It’s a well-known fact that people are spending increasing amounts of time online. Who doesn’t rely on Google to search for anything and everything, the best, the worst and answers to the unknown?

Finding information

Google searches happen 63,000 times per second – that’s 5.5bn searches each day. Our use of the Internet has become more sophisticated in terms of technical capabilities and mobile technology. Yet, the one constant is our reliance on this search engine to find information we don’t know.

Last year’s top trending searches tell us that in the UK people searched in droves for information about high-profile celebrities following their deaths, as well as news of the major political events (think Brexit, campaign trails and election fever). Not forgetting the viral phenomenon that was Pokémon Go.

To the rescue

Regardless of how diverse the topic is, Google is our rescue whenever we’re curious, intrigued or outright bewildered.

Indeed, the Oxford Dictionary define ‘google’ as a verb, not a noun. It means to ‘search for information about someone or something’. The success of the search engine is clear, as learned scholars of language officially recognise it. It also conveys the often unquestioned validity Google embodies.

Unquestioned element

However, it is this unquestioned element that’s now being, well, questioned. There is disquiet in both online and offline communities as more people ask (why shouldn’t they?) can we really trust Google?

For example, take last year’s race to the White House in the US election. There was much online commentary about ‘fake news’ influencing unsuspecting people all over the Internet. You may recall Facebook taking its share of flak for not policing its site more rigidly in relation to this. Likewise, mainstream media has been heavily criticised for disproportionately covering stories which favour sensationalised, click-driving news coverage rather than the (often) blander truths of everyday news.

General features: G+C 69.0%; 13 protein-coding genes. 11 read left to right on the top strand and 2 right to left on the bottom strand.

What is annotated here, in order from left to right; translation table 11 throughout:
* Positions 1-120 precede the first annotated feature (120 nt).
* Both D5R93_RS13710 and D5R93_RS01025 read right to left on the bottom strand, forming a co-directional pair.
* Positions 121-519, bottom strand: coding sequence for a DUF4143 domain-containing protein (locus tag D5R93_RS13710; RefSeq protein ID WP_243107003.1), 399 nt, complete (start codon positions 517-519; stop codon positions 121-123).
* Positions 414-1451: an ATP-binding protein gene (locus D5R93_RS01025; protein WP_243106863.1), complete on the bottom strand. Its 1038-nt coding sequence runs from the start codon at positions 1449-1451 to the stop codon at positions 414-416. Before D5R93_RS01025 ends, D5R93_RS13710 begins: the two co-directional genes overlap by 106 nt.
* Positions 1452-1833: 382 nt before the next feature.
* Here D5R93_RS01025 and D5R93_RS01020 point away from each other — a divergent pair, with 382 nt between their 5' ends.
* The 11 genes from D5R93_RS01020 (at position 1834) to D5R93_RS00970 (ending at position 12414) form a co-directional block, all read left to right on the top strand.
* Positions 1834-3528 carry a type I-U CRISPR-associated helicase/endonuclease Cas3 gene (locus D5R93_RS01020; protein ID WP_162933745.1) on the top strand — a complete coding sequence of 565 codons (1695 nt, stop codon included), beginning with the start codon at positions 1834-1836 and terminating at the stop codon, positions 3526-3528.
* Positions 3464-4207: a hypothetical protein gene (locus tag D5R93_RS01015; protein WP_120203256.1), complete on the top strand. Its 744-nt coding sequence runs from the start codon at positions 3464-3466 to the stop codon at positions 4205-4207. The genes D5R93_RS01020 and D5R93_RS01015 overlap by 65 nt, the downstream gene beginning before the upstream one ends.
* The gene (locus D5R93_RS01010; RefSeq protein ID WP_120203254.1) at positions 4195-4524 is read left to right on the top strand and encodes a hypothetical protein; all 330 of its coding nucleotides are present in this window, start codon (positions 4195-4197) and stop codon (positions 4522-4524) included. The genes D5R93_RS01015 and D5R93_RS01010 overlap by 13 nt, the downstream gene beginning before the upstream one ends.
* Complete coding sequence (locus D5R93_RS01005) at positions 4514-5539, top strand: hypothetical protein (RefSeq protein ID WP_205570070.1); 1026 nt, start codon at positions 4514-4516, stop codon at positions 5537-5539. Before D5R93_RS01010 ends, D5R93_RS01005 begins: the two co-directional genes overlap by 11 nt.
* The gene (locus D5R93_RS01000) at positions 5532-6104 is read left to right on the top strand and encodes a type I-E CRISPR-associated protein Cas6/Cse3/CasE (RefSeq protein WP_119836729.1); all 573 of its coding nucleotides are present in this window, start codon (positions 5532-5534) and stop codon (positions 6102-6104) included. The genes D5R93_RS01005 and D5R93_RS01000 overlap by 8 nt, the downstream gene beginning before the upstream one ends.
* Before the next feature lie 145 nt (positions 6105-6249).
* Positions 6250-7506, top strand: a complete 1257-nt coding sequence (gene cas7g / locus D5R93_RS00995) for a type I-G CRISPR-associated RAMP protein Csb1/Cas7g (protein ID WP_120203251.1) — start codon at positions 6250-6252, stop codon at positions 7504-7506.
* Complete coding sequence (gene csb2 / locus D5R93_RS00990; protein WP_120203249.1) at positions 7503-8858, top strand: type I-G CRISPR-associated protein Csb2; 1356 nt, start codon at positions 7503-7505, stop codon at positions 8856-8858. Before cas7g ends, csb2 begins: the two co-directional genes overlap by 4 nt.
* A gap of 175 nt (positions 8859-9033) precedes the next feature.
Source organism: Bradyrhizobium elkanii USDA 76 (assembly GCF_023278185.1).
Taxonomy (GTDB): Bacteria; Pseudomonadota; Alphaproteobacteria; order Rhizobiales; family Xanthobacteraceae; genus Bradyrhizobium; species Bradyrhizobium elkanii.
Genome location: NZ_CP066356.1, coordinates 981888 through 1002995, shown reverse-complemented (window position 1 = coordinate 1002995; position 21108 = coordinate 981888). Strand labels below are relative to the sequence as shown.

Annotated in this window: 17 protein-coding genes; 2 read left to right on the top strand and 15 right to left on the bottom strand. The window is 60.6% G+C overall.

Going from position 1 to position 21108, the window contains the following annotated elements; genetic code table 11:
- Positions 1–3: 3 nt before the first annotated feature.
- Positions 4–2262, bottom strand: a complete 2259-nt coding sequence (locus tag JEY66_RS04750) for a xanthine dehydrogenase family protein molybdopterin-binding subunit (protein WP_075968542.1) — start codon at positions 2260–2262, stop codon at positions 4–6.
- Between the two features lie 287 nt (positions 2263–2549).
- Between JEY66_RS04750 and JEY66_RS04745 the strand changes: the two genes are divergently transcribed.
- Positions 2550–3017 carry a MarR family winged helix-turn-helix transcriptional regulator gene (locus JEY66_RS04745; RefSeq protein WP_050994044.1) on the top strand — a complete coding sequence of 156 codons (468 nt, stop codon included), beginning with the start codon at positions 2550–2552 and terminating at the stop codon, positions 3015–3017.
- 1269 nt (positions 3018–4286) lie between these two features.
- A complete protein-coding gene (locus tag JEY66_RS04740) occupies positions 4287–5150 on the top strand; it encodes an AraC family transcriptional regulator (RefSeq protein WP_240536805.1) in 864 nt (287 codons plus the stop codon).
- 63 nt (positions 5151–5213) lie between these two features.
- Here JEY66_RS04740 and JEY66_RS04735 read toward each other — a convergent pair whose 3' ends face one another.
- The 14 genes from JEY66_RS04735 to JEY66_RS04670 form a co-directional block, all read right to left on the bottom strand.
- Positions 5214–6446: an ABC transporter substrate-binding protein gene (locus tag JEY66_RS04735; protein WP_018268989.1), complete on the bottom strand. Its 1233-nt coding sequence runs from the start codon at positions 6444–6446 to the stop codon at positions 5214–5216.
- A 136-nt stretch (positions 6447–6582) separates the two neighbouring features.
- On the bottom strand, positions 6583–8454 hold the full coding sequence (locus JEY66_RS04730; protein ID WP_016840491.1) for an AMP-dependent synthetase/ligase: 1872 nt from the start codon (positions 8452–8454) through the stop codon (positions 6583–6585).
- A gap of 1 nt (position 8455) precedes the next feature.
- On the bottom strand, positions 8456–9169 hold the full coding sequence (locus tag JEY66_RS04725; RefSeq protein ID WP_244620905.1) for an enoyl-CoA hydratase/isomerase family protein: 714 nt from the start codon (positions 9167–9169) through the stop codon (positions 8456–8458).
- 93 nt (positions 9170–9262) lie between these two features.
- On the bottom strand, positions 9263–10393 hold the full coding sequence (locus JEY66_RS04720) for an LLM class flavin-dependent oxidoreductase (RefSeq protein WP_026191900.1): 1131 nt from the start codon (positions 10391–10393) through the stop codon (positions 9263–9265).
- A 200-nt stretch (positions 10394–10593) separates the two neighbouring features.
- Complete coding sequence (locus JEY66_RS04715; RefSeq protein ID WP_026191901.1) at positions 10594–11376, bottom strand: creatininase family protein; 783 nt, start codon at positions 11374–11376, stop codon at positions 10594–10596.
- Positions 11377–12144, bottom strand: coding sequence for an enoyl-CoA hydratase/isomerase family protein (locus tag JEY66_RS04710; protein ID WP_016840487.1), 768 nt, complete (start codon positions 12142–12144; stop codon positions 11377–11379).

Amending algorithm

On Google’s search results, The Observer published a still darker account last December. They showed how the search engine was being influenced by tech-savvy political groups aiming to sway the algorithm to favour their own extremist agenda.

Between them, the articles had over 100,000 shares. People responded in outrage that Google could ‘allow’ such a thing to happen. Let alone ignore it once the company had awareness of the situation.

These stories gained such significant traction that – in a rare move – Google experienced public pressure to amend its algorithm. It now offers searchers more neutral and factual results through its auto-suggest function.

Dealing with Google

However, it’s not just historical fact and compassion among humanity which has raised eyebrows at Google recently. In an article this month for the Daily Mail, Dame Esther Rantzen wrote her personal account about the difficulties in deleting links from Google.

As a veteran activist and campaigner for the rights of society’s most vulnerable, Rantzen faced trolling by unknown individuals. They not only slandered her character, but put children’s helpline service, Childline, in jeopardy by illegally defaming her, its founder.

The articles questioned the integrity of both Rantzen and Childline. This prompted her to request Google removed their links from its search results. Google refused to remove the articles, twice.

The Daily Mail, perhaps the world’s largest, most powerful and influential topical news websites, contacted the search engine. After this, the firm then agreed to remove the offending articles. However, as Rantzen notes, the average person cannot use the power of a multi-national media conglomerate as leverage against Google to remove content. Even when such content is illogical, entirely false and illegal.

Business impact

Google grows ever bigger and expands into new areas, further extending its reach. It will be interesting to follow how it responds to its responsibility as a globally relied upon source of information.

Much like Facebook, Google is experiencing pressure to better regulate its service and become more responsible. As the Leveson Report comments on how the UK media should be regulated independently, the question how to monitor, regulate and enforce any kind of universal action for a colossus such as Google very much remains to be seen.

Until there is a credible alternative though, the world’s reliance on Google is very unlikely to change. Considering this, it’s worth being mindful that Google, as a business, has its own commercial agenda impacting your search results. As may the agendas of technically skilled individuals who are also able to manipulate it.

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